An excerpt from Wikipedia states:
Shock advertisements can be shocking and offensive for a variety of reasons, and violation of social, religious, and political norms can occur in many different ways. They can include a disregard for tradition, law or practice (e.g., lewd or tasteless sexual references or obscenity), defiance of the social or moral code (e.g., vulgarity, brutality, nudity, feces, or profanity) or the display of images or words that are horrifying, terrifying, or repulsive (e.g., gruesome or revolting scenes, or violence). Some advertisements may be considered shocking, controversial or offensive not because of the way that the advertisements communicate their messages but because the products themselves are “unmentionables” not to be openly presented or discussed in the public sphere. Examples of these “unmentionables” may include cigarettes, feminine hygiene products, or contraceptives. However, there are several products, services or messages that could be deemed shocking or offensive to the public. For example, advertisements for weight loss programs, sex/gender related products, clinics that provide AIDS and STD testing, funeral services, groups that advocate for less gun control, casinos which naturally support and promote gambling could all be considered controversial and offensive advertising because of the products or messages that the advertisements are selling. Shocking advertising content may also entail improper or indecent language, like French Connection‘s “fcuk” campaign.
VAT is here and as per expected, everywhere is swarming with angry, price-conscious shoppers in fear. Most products they usually bought on a normal day has suddenly now fallen off the list – thanks to the ‘C-Tax + VAT’ policy the majority of businesses insist on implementing; a decision I found to be grossly inconsiderate to consumers, inspite of all arguments considered.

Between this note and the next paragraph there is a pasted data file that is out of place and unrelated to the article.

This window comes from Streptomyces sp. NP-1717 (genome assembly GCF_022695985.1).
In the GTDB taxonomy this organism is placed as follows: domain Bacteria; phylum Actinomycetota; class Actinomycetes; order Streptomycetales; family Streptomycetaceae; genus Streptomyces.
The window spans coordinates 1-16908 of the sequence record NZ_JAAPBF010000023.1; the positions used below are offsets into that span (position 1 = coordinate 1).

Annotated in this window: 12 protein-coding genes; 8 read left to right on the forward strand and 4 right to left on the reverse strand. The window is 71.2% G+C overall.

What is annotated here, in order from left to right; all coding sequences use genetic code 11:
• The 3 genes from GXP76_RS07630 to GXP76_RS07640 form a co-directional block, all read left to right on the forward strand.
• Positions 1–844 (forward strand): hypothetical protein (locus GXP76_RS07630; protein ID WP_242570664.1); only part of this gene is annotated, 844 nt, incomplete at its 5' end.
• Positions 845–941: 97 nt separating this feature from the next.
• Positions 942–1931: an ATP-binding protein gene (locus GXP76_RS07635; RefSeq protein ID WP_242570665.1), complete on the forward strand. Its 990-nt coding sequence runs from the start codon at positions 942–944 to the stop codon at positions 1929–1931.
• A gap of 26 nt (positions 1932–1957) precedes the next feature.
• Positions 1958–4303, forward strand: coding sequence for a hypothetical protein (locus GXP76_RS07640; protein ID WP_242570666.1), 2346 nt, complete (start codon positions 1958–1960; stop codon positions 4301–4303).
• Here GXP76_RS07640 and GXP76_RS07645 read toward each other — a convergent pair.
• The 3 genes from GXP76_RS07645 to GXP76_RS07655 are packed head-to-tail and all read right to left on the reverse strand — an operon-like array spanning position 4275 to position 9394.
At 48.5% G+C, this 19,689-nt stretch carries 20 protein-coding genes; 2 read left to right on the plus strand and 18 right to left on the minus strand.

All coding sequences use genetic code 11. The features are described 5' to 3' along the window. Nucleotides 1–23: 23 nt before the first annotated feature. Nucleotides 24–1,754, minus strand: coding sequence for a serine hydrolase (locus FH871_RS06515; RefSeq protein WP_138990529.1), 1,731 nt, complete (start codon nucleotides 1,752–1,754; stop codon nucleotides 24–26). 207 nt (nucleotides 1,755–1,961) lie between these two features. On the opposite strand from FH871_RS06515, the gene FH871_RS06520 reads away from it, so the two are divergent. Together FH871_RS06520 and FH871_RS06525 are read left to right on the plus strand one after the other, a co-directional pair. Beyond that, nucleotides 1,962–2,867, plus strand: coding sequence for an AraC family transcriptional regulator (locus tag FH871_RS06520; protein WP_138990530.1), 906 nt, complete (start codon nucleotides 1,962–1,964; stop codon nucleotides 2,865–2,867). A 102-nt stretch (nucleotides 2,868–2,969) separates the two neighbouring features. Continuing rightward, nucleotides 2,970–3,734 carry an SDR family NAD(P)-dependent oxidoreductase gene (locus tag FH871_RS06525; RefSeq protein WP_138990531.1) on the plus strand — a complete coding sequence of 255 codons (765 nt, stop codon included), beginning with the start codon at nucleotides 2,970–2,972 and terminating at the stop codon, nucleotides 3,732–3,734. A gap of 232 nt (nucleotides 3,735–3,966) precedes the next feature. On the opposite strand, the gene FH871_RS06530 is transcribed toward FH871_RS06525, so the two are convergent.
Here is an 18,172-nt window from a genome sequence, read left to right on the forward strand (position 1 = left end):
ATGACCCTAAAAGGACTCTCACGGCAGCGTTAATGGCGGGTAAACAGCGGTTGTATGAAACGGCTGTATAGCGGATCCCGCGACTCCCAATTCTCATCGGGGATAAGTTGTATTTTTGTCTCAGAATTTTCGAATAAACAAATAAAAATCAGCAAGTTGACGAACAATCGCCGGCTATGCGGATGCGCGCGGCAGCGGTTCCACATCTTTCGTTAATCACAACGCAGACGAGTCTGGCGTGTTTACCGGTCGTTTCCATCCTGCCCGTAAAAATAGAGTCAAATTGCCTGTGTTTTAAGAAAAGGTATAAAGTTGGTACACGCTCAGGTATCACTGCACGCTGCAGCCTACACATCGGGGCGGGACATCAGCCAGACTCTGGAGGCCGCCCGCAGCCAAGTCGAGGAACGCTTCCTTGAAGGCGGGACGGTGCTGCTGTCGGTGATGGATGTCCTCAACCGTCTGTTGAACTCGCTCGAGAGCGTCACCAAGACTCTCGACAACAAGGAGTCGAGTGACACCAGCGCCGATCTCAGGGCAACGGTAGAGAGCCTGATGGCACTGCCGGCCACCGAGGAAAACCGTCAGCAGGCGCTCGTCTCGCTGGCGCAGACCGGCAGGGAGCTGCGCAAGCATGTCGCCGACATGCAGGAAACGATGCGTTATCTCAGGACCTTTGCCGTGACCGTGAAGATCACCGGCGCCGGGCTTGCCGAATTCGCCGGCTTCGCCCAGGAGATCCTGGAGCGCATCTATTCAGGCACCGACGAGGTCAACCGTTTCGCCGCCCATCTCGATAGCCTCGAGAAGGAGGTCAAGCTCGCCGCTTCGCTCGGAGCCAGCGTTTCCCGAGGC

How can our products survive this crazy season of vicious price comparisons and slashing shopping lists? Bite the bullet and strike a compromise! Until your old stock is sold, reduce your profit intake and ensure the discount passes onto your customer. If you don’t, your product may very well never be sold before its expiry date.
“It’s still selling, but at a slower than normal pace?” Sure… but think! In the meanwhile, during that slow-coaching, you stand the chance of loosing precious customer loyalty to lesser competitive brands since demand is not likely to decline in the segment. Shoppers are just looking for a cheaper way out.
So now that time is of the essence and your consumers are undecided? Sell! But sell as if you cared about the long term survival of your brand, its customers, and staying in business. Atleast until this ‘old stock’ grievance has passed and the market has adjusted. Consumer salaries are sadly not going to increase, so they can’t afford to be the understanding ones here even if they wanted to be.
If things were different in Guyana, and we practiced a culture of proper ‘brand building’ from the start, price cuts would never be necessary to survive.
Our stronger brands would have ‘equity’, making them invaluable to consumers. The result: price tags become secondary.
Maybe, VAT’s re-arrangement of the marketplace may help us to faster understand the need for better brand standards. Or atleast, here’s to hoping!
Happy VAT, followed by an interesting New Year.